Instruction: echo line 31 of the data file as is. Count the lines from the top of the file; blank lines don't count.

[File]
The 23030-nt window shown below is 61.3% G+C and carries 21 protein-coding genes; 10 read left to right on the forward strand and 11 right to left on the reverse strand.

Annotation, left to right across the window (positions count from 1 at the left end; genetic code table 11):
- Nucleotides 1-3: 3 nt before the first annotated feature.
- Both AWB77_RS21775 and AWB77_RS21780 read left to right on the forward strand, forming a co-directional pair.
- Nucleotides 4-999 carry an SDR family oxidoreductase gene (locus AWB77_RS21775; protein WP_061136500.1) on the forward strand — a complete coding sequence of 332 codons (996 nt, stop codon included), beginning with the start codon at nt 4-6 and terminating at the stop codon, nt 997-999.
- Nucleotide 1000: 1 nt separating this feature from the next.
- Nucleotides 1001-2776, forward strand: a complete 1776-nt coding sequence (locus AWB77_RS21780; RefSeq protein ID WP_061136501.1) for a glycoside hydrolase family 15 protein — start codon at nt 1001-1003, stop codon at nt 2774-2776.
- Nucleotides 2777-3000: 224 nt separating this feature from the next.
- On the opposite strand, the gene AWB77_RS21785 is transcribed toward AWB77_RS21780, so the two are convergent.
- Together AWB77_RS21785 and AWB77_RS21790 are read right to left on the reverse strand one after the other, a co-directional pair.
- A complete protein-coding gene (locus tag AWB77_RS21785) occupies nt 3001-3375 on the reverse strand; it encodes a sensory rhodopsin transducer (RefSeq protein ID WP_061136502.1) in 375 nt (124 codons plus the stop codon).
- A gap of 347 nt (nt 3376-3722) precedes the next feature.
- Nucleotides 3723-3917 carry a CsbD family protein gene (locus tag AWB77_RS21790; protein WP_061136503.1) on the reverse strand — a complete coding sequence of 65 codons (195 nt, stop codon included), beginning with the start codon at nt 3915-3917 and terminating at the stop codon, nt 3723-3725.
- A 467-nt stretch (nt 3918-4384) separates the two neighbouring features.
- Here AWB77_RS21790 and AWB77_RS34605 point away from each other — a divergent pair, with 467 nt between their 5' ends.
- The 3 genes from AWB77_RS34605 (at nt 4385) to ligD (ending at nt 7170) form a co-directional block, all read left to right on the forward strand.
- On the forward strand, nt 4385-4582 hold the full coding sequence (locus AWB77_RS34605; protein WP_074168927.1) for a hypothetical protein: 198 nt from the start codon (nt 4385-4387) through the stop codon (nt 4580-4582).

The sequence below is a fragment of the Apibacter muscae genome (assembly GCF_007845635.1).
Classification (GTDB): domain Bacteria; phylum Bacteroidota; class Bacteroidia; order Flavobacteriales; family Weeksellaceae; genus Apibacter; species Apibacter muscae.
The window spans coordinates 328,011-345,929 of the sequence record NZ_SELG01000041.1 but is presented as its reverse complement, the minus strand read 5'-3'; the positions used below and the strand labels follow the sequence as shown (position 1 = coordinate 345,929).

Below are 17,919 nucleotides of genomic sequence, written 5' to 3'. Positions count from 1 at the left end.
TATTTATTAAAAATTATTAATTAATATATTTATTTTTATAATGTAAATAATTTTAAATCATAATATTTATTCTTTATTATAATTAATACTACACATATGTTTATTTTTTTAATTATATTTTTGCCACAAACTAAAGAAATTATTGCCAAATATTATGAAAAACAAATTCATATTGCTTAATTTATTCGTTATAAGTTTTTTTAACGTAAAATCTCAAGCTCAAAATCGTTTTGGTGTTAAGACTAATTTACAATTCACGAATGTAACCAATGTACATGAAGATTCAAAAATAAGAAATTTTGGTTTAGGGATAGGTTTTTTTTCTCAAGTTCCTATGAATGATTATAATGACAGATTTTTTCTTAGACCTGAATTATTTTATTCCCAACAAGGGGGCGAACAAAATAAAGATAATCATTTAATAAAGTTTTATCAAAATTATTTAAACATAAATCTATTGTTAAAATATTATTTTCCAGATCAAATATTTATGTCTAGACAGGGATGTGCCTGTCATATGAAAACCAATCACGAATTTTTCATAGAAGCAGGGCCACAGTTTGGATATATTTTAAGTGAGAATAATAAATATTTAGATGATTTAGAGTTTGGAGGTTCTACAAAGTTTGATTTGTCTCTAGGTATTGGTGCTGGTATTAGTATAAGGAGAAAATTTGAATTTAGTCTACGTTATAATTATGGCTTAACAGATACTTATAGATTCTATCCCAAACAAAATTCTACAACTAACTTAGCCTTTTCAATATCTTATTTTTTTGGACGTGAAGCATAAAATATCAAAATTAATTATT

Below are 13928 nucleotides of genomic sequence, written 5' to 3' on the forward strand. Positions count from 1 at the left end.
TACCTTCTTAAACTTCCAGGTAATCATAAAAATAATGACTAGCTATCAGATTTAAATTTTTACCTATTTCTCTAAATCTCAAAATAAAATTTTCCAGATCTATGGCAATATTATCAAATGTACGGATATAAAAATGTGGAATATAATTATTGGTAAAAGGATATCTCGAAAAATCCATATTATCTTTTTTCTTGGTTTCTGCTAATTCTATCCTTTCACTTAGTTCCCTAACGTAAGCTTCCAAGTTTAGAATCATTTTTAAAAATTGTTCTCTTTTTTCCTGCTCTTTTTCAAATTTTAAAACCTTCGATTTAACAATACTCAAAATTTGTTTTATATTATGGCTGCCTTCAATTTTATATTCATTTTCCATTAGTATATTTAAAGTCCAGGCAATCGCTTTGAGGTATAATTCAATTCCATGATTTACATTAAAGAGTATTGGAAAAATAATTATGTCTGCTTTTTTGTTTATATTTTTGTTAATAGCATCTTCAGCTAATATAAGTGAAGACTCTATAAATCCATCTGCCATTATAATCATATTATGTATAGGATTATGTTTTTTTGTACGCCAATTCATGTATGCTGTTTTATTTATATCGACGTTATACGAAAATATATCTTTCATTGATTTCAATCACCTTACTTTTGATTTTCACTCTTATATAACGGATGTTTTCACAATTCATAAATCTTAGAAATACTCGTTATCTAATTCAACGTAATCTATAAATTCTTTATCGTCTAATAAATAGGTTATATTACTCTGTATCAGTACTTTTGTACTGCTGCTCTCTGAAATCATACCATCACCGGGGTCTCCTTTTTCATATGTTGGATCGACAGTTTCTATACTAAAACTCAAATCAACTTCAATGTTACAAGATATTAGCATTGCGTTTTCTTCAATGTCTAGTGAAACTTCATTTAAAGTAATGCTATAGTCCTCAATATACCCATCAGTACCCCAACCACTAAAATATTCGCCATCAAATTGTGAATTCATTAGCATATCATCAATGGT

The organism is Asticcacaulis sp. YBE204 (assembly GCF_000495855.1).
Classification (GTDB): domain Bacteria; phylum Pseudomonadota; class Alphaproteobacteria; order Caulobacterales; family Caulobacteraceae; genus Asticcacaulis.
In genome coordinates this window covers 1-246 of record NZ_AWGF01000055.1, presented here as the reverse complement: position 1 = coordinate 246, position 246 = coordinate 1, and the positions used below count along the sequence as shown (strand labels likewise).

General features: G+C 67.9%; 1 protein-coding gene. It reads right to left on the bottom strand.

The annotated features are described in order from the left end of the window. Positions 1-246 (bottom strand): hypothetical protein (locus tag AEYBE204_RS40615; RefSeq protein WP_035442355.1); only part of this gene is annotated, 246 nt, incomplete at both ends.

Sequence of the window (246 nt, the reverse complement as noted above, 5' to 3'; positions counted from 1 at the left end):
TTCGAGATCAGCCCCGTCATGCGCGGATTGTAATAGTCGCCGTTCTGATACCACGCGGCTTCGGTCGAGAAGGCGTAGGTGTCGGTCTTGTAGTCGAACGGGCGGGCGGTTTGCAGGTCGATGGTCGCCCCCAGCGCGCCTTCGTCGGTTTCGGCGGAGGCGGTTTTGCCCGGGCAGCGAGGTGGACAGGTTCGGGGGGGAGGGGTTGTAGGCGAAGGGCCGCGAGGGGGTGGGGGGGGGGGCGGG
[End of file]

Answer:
TTCGAGATCAGCCCCGTCATGCGCGGATTGTAATAGTCGCCGTTCTGATACCACGCGGCTTCGGTCGAGAAGGCGTAGGTGTCGGTCTTGTAGTCGAACGGGCGGGCGGTTTGCAGGTCGATGGTCGCCCCCAGCGCGCCTTCGTCGGTTTCGGCGGAGGCGGTTTTGCCCGGGCAGCGAGGTGGACAGGTTCGGGGGGGAGGGGTTGTAGGCGAAGGGCCGCGAGGGGGTGGGGGGGGGGGCGGG